The Journal of Economic History

Articles

The Debasement Puzzle: An Essay on Medieval Monetary History

Arthur J. Rolnicka1, François R. Veldea2 and Warren E. Webera3

a1 Federal Reserve Bank of Minneapolis, 250 Marquette Ave., Minneapolis, MN 55480

a2 Department of Economics, Johns Hopkins University, 3400 N. Charles St., Baltimore, MD 21218

a3 University of Minnesota and Federal Reserve Bank of Minneapolis, 250 Marquette Ave., Minneapolis, MN 55480.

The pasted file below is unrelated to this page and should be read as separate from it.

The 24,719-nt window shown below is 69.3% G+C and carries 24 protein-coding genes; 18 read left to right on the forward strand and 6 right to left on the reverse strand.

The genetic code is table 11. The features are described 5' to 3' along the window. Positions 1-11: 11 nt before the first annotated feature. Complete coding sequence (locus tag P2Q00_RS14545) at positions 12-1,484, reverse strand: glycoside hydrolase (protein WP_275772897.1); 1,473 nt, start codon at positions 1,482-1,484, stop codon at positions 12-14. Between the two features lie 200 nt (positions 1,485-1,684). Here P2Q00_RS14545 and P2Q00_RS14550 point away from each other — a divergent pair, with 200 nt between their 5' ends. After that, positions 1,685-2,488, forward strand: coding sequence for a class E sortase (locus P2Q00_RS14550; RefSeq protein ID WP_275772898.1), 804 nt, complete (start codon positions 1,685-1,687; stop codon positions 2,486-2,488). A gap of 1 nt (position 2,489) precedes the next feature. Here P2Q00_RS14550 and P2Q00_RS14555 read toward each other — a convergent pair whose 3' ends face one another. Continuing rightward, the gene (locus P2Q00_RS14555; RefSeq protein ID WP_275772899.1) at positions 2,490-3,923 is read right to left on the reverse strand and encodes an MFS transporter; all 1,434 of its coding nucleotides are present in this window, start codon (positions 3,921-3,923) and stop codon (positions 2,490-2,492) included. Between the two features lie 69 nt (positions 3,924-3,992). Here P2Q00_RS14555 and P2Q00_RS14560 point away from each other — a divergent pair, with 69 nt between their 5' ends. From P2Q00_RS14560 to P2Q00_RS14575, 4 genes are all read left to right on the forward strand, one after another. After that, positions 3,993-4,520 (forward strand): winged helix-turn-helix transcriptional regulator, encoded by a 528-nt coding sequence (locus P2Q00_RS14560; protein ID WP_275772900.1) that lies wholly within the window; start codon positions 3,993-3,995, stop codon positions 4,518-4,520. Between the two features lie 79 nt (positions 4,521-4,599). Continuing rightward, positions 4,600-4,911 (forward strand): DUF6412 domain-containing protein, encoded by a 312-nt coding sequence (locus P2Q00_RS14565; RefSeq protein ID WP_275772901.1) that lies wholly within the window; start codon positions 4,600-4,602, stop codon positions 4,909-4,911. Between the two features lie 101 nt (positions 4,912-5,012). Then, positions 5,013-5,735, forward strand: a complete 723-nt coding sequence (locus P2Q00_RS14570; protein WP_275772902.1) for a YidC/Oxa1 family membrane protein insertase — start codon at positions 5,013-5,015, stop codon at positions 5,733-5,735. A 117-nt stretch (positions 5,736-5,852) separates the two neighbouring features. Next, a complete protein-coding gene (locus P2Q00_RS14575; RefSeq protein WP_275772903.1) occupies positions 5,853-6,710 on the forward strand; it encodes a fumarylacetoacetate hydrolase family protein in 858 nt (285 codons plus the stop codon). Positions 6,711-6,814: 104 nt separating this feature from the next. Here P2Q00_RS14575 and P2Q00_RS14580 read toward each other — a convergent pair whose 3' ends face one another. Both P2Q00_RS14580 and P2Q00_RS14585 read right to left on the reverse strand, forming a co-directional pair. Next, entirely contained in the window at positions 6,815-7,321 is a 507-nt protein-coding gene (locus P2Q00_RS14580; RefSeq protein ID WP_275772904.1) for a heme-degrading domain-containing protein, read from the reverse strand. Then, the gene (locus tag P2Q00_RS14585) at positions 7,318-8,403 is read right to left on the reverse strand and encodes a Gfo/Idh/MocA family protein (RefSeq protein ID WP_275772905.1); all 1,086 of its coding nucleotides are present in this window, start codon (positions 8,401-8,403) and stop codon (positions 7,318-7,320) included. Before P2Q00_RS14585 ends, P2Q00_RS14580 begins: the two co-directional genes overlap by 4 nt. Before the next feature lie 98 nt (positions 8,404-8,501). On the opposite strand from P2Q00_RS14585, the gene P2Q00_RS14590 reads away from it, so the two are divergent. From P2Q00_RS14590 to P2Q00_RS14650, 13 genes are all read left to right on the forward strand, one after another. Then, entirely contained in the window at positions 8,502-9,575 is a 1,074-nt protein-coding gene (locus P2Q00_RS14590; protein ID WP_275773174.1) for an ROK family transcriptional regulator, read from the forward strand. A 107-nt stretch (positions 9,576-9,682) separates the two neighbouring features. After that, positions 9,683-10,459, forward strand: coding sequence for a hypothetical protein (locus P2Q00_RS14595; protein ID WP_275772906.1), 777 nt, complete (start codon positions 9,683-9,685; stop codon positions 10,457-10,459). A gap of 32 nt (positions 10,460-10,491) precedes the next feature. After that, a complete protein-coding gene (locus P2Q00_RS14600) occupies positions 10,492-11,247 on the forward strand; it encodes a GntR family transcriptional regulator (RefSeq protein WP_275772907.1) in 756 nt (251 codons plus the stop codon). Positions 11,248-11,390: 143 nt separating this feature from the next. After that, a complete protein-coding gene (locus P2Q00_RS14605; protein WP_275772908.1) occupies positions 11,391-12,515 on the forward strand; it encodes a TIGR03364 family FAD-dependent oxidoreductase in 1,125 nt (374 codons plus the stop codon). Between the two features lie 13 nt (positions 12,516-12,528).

Abstract

We establish several facts about medieval monetary debasements: they were followed by unusually large minting volumes and by increased seigniorage; old and new coins circulated concurrently; and, at least some of the time, coins were valued by weight. These facts constitute a puzzle because debasements provide no additional inducements to bring coins to the mint. On theoretical and empirical grounds, we reject explanations based on by-tale circulation, nominal contracts, and sluggish price adjustment. We conclude that debasements pose a challenge to monetary economics.

Metrics